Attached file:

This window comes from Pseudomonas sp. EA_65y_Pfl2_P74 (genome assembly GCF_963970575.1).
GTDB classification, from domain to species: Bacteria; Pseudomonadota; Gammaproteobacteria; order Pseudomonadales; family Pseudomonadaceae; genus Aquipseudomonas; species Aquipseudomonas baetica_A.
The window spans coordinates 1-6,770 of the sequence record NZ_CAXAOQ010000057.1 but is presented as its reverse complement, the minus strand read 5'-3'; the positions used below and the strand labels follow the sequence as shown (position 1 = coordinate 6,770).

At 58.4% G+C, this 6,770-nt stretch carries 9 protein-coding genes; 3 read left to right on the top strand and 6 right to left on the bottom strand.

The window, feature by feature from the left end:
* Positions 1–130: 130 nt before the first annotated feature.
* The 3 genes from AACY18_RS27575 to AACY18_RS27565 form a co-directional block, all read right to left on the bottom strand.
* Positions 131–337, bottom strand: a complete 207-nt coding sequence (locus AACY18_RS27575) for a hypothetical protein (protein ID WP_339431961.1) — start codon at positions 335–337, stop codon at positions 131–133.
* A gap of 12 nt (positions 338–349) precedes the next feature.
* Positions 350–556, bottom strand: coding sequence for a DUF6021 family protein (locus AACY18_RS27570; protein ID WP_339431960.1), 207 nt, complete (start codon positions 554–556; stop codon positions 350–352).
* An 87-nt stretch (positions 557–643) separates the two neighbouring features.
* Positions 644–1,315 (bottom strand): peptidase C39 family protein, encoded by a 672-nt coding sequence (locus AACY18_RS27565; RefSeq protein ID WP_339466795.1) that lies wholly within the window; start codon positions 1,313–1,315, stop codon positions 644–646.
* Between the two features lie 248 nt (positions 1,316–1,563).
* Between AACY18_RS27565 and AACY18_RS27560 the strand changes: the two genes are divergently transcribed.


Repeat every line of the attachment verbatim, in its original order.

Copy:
This window comes from Pseudomonas sp. EA_65y_Pfl2_P74 (genome assembly GCF_963970575.1).
GTDB classification, from domain to species: Bacteria; Pseudomonadota; Gammaproteobacteria; order Pseudomonadales; family Pseudomonadaceae; genus Aquipseudomonas; species Aquipseudomonas baetica_A.
The window spans coordinates 1-6,770 of the sequence record NZ_CAXAOQ010000057.1 but is presented as its reverse complement, the minus strand read 5'-3'; the positions used below and the strand labels follow the sequence as shown (position 1 = coordinate 6,770).

At 58.4% G+C, this 6,770-nt stretch carries 9 protein-coding genes; 3 read left to right on the top strand and 6 right to left on the bottom strand.

The window, feature by feature from the left end:
* Positions 1–130: 130 nt before the first annotated feature.
* The 3 genes from AACY18_RS27575 to AACY18_RS27565 form a co-directional block, all read right to left on the bottom strand.
* Positions 131–337, bottom strand: a complete 207-nt coding sequence (locus AACY18_RS27575) for a hypothetical protein (protein ID WP_339431961.1) — start codon at positions 335–337, stop codon at positions 131–133.
* A gap of 12 nt (positions 338–349) precedes the next feature.
* Positions 350–556, bottom strand: coding sequence for a DUF6021 family protein (locus AACY18_RS27570; protein ID WP_339431960.1), 207 nt, complete (start codon positions 554–556; stop codon positions 350–352).
* An 87-nt stretch (positions 557–643) separates the two neighbouring features.
* Positions 644–1,315 (bottom strand): peptidase C39 family protein, encoded by a 672-nt coding sequence (locus AACY18_RS27565; RefSeq protein ID WP_339466795.1) that lies wholly within the window; start codon positions 1,313–1,315, stop codon positions 644–646.
* Between the two features lie 248 nt (positions 1,316–1,563).
* Between AACY18_RS27565 and AACY18_RS27560 the strand changes: the two genes are divergently transcribed.